Due to their complexity, emulsions are thermodynamically unstable systems and, over time, can incur phenomena of physical instability, such as the coalescence of the internal phase, sedimentation, or phase separation.
As any formulator knows, a cosmetic, in addition to being safe and effective, must also be stable.
In the case of emulsions, a methodology that can help the researcher to investigate the stability of his product is undoubtedly microscopy.
Optical microscopy, through the direct observation of the sample, allows the quality of the product to be assessed already in the research and development phase.
Through this qualitative analysis, it is possible to detect the homogeneity of the formulations, the morphology, the size and the interaction of the drops of the internal phase of the emulsions, the correct dispersion of powders, such as filters and pigments and, finally, the organization and the structure of the crystal lattices formed by the various rheological modifiers included in the formula.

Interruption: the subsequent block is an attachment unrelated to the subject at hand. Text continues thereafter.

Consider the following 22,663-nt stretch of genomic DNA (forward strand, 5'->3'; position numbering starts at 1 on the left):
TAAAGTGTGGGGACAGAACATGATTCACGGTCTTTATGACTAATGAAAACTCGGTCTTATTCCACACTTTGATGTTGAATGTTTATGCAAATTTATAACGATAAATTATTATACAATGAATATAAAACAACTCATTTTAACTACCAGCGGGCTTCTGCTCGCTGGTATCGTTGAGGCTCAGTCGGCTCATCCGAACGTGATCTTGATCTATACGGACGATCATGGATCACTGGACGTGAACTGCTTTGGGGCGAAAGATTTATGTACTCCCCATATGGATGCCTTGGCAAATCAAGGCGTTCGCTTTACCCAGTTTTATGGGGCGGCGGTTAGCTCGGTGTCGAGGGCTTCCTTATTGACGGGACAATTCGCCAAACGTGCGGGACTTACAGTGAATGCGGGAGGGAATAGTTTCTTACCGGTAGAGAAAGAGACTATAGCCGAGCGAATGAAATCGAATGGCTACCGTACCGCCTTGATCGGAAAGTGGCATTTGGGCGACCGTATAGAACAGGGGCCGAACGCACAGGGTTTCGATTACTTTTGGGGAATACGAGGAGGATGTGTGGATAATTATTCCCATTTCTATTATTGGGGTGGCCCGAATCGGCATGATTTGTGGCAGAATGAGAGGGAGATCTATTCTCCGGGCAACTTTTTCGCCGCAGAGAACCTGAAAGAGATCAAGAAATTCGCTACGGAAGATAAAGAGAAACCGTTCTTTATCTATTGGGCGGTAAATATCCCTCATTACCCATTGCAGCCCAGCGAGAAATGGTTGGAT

Through the preliminary study of the internal organization, to be integrated with the accelerated stability assessments commonly carried out during product development, it is possible to predict the chemical-physical stability of the cosmetic and optimize the formula, intervening in advance on all those factors that may influence its quality.
Below, as an example, we report the images of an emulsion that is undergoing coalescence.
Let’s see how the insertion of a new raw material in low concentration in an emulsion can lead to instability that is easily visible under the microscope:
Furthermore, in the scale-up phases, in the passage from prototype to industrial batch, the different forces and temperatures involved can lead to differences in the morphological structure of the product compared to the laboratory sample.
Microscopy allows monitoring the different batches and highlights significant differences, to optimize the process and obtain the desired product.
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